2020-09-21 › Beyond the Intra-Afghan Talks, Uzbekistan Sees a Bright Future
The promise of peace in Afghanistan opens doors for Uzbekistan.
The start of peace negotiations between the Taliban and the Afghan government on September 12 sparked unprecedented enthusiasm among Uzbek officials. An eventual peace settlement means a new era of economic development opportunities for Uzbekistan. Only two days after the negotiations began, the Taliban’s top political leader made a statement assuring that they would not allow any threats to Uzbekistan to emerge in Afghanistan. He also guaranteed support to Uzbekistan’s economic projects in Afghanistan.
The head of the Taliban movement’s political office in Qatar, Mullah Abdul Ghani Baradar, spoke
to an Uzbek media representative on the sidelines of the negotiations between the Taliban and the Afghan government. In the interview, he promised the safety of personnel from Uzbekistan working on infrastructure projects in Afghanistan. The statement was perhaps an indirect response to an attack
against an Uzbek worker on the Hayraton-Mazar-i-Sharif railroad project in August. Although no organization claimed responsibility for the attack, a Taliban-affiliated group could have been the instigator, and Baradar’s message was aimed to assure Tashkent that his group would not target Uzbek citizens.
The second part of Baradar’s statement was a guarantee against threatening the security of Uzbekistan and any other Central Asian states. That statement has unprecedented geopolitical implications for the region, given latent fears that the Taliban’s movement and ensuing violence could spill over into Central Asia. Such fears, unrealized as they may be, have shaped the region’s perspective on Afghanistan. The Central Asian states largely isolated themselves from Afghanistan for decades, concentrating on building up their militaries to withstand possible invasion from Afghanistan. In a way, Baradar’s statement is aimed to neutralize those fears and put the countries of the region into a cooperative mode by relaxing their security fears.
Baradar’s statement was the first time a Taliban leader officially offered assurances for the protection of citizens and stability to Central Asian states. Whether the message was merely downplaying threats or uttering honest intentions is difficult to determine at this juncture, but given that first contact between the Taliban and the Uzbek government was established leading up to the peace conference on Afghanistan held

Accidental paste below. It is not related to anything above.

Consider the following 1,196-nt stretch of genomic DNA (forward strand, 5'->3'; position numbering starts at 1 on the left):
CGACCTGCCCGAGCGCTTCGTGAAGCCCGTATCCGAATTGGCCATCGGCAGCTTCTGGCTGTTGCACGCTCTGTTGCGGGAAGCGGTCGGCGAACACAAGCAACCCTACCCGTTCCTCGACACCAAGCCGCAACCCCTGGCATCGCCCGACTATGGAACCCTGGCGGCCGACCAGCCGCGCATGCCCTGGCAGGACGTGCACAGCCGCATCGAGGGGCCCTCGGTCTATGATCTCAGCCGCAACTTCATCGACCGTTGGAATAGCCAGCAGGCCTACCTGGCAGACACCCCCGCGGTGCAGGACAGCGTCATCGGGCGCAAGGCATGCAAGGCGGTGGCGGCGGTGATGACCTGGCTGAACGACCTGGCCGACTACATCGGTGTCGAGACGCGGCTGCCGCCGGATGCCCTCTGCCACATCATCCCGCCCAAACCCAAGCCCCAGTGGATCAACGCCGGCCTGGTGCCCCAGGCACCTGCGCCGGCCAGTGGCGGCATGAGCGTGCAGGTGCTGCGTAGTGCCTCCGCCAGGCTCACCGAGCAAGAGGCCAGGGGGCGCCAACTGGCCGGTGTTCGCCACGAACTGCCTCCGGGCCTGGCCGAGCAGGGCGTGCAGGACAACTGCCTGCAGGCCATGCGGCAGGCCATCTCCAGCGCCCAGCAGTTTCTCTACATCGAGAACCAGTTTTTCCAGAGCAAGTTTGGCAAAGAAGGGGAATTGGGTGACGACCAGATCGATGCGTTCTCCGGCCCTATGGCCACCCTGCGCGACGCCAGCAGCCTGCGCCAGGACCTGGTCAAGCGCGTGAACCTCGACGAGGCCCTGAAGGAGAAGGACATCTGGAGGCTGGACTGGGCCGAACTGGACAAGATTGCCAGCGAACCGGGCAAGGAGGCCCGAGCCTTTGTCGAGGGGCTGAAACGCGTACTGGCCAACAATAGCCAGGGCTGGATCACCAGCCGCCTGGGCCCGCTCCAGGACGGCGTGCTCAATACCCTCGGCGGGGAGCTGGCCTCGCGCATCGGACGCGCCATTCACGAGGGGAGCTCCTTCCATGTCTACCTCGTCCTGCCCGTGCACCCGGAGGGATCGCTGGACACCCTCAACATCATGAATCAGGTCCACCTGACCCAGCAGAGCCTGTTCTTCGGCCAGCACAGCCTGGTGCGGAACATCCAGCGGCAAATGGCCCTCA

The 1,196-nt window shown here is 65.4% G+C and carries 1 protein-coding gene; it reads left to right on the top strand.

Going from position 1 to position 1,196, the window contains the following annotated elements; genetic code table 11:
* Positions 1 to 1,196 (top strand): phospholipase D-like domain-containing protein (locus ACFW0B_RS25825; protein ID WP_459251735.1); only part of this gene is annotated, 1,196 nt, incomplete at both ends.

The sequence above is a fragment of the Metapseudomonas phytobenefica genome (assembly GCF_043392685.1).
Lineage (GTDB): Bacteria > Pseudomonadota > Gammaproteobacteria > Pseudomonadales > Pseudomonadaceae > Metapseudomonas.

in Tashkent in March 27, 2018, the current developments are a great stride forward for Uzbekistan.
Tashkent’s optimism for peace is at its highest, and it welcomes the developments among the U.S., Taliban, and the Afghan government. Eldar Aripov, head at the Institute for Strategic and Interregional Studies under the president of Uzbekistan, commenting on the launch of negotiations between the Taliban and the government of Afghanistan on September 12. He said
, “We are closer than ever to establishing peace in Afghanistan… For the first time we are discussing opportunities for peace.”
For Tashkent a lot is at stake, both in economic and political terms. The economic angle focuses on numerous railroad projects. Tashkent plans both to serve as a transit country for Chinese goods and, to a lesser extent, to export domestic products via Afghanistan. The future Uzbekistan-Kyrgyzstan-China railway project that Tashkent has strongly advocated for will allow access to Pakistani, Indian, and Iranian sea ports
as long as the infrastructure and security in Afghanistan is conducive to thru-traffic.
As far as the political angle goes, the economic projects fit into Uzbekistan’s political goal of establishing itself as a greater political and economic player in the region with far greater role in the international arena. The reconciliation process could change the tone of regional relations with Afghanistan from a security-only, protection mode to an economic collaboration mode.
The peace negotiations between the Afghan government and the Taliban opens doors for Uzbekistan to have grand ambitions for economic projects connecting the country to major international transportation corridors with access to sea ports in South Asia and the Middle East. The war in Afghanistan shaped the domestic and foreign policies of Uzbekistan for three decades in ways that mainly consisted of protecting itself from the security challenges emanating from Afghanistan. Tashkent is now signaling that those fears could be put aside in favor of economic projects.
Umida Hashimova works as an analyst at the Center for Naval Analyses (CNA), where she concentrates on U.S. national security issues. Umida is a scholar on Central Asia’s current affairs and regularly publishes on the topic.
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